I’m not the type of tourist who wants to see every museum that a place has to offer, but I do love to go and spend a couple of hours walking around an art or natural history museum. Often when going to a new museum there is so much to see that I get overwhelmed. One of my favorite ways to slow down and appreciate what’s in front of me (instead of worrying about trying to see everything) is to bring a sketchbook or journal and take some time for focused observation.
On our first day in Cambodia, my sister and I walked to the National Museum in Phnom Penh. The museum houses a collection of Khmer cultural material including sculpture, ceramics and ethnographic objects from the prehistoric, pre-Angkorian, Angkorian and post-Angkorian periods. It has perhaps the best selection of free-standing Khmer sculpture in Cambodia since much of the sculpture left at the temples have been looted or degraded from exposure.
Drawing and sketching sculpture can be really fun and I highly recommend trying it. I am not sure why I enjoy it so much—maybe because the forms are so dimensional (obviously) but also because it’s fun to draw someone else’s artistic interpretation. I find that drawing sculpture also helps me to notice details I wouldn’t have otherwise. In these sketches it seemed like I noticed a lot more phallic objects then I did at first glance.
Something else I really loved about the National Museum was the architecture and the floor plan. The whole museum had giant windows and doors that opened onto a central courtyard. This was nice since it was our first day in 90 degree heat. It felt good to sit in the shade by the pools and get a break from the intense sun. The museum also has the classic Khmer roof design and decoration.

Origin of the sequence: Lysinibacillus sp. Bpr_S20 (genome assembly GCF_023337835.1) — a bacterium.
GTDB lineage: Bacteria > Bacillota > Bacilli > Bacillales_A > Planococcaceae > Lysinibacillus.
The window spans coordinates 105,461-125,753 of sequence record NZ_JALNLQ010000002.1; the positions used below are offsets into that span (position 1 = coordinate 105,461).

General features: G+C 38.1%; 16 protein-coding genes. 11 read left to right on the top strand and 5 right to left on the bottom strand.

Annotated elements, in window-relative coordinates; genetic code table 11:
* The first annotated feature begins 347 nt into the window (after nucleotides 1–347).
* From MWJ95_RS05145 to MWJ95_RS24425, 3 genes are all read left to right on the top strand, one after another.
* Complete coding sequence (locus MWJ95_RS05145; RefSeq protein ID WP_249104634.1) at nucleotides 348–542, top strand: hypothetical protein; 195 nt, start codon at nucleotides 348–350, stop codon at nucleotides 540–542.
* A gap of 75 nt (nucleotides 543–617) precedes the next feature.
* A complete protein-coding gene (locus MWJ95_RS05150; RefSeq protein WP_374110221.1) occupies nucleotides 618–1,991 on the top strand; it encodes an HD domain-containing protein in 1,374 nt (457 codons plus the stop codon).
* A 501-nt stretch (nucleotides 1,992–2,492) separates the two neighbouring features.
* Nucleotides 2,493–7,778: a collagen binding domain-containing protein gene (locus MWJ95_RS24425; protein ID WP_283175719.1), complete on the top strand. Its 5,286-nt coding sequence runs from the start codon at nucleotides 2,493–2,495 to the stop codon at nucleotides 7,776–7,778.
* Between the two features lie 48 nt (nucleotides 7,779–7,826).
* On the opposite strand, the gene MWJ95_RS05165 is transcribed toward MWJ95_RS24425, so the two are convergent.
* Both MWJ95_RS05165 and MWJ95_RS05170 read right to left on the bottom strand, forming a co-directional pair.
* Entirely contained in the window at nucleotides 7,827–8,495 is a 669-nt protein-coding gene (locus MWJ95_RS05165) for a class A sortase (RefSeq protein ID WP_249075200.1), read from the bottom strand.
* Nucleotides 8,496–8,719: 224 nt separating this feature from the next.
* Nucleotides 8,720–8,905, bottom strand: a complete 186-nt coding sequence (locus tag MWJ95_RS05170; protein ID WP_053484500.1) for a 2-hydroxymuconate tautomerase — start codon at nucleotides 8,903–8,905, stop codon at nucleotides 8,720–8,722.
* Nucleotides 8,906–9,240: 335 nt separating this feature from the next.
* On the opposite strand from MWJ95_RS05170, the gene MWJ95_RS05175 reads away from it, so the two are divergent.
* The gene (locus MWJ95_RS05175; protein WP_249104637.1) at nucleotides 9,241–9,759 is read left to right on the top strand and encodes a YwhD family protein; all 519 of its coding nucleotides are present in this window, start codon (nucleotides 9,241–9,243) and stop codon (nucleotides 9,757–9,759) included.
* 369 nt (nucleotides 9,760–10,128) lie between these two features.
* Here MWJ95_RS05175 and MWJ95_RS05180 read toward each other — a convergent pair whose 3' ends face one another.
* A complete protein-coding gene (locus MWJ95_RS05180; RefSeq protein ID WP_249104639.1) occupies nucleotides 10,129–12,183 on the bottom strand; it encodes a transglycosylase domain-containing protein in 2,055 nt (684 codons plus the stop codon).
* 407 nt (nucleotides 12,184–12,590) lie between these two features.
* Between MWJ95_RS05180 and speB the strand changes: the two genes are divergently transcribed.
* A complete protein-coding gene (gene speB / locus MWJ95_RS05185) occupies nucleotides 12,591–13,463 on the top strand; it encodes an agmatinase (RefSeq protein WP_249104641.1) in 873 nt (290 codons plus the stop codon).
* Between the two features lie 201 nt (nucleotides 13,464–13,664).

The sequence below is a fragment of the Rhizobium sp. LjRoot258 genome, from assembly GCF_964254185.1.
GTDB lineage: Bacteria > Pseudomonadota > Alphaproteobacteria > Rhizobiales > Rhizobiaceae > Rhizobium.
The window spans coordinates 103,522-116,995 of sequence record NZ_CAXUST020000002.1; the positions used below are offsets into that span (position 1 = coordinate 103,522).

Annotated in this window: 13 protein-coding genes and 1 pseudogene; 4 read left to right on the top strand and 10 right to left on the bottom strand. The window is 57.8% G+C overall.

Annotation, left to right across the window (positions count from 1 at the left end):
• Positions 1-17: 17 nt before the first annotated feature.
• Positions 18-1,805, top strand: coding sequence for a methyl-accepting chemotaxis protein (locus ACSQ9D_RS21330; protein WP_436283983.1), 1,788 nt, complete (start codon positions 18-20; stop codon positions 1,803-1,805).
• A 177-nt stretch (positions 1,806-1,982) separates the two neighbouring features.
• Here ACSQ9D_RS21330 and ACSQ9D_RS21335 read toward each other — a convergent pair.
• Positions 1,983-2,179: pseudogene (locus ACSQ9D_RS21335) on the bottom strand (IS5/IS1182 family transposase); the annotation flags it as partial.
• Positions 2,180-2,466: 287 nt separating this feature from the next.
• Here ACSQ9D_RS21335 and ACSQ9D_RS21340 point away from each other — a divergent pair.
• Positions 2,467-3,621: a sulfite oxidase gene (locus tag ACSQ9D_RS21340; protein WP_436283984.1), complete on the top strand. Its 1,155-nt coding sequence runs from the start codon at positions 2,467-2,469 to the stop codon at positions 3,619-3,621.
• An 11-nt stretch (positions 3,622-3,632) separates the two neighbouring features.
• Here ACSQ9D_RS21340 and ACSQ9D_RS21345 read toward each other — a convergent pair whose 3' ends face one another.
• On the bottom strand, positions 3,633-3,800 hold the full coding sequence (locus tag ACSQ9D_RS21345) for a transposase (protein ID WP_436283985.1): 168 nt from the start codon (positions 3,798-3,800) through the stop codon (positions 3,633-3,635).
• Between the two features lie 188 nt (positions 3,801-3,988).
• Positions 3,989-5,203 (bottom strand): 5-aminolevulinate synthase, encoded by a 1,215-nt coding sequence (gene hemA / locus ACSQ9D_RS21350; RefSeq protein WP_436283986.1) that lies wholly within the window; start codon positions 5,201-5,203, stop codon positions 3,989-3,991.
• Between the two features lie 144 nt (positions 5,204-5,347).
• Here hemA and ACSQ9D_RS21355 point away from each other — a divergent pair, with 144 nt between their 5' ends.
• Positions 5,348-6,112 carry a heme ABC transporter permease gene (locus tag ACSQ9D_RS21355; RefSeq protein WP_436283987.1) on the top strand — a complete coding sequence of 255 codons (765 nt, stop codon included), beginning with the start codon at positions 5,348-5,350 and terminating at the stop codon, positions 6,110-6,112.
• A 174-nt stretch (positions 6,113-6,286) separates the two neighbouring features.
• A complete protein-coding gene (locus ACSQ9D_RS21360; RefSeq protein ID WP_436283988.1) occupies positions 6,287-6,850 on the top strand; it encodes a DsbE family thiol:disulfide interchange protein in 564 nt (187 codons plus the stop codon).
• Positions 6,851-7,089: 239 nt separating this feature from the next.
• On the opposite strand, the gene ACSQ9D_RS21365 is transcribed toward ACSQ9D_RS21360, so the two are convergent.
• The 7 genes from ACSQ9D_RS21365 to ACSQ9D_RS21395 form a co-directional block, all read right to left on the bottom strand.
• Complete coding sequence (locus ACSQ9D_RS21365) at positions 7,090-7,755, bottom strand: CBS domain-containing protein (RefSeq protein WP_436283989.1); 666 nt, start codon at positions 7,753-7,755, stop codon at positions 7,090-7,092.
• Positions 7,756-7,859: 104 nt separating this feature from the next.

The National Museum was closed and abandoned from 1975-1979 during the years of Khmer Rouge control. When it was reopened a colony of bats had to be removed and much of the roof was rotten. They also lost most of their staff in the genocide. However, it is a welcoming and rich place to visit today and they have been able to recover multiple lost cultural artifacts from around the world that were looted from Cambodia. The museum states that one of their achievements is:
“Playing an active role in the restitution and subsequent care of looted artifacts. Supported by the efforts of UNESCO’s International Council of Museums (ICOM) and their Publications One hundred missing objects: Looting in Angkor, eight objects have been successfully returned to Cambodia since 1996. A further two are currently under investigation. Some of the pieces have been returned by private individuals while others have come from international institutions including the Metropolitan Museum of Art in New York and the Honolulu Academy of Arts.”
You can learn more about the National Museum of Cambodia on their website.
Also before you plan to bring your sketchbook to a museum it is wise to check and see if they allow it. Most museums do, but many also prefer you to only use dry media, like pencils.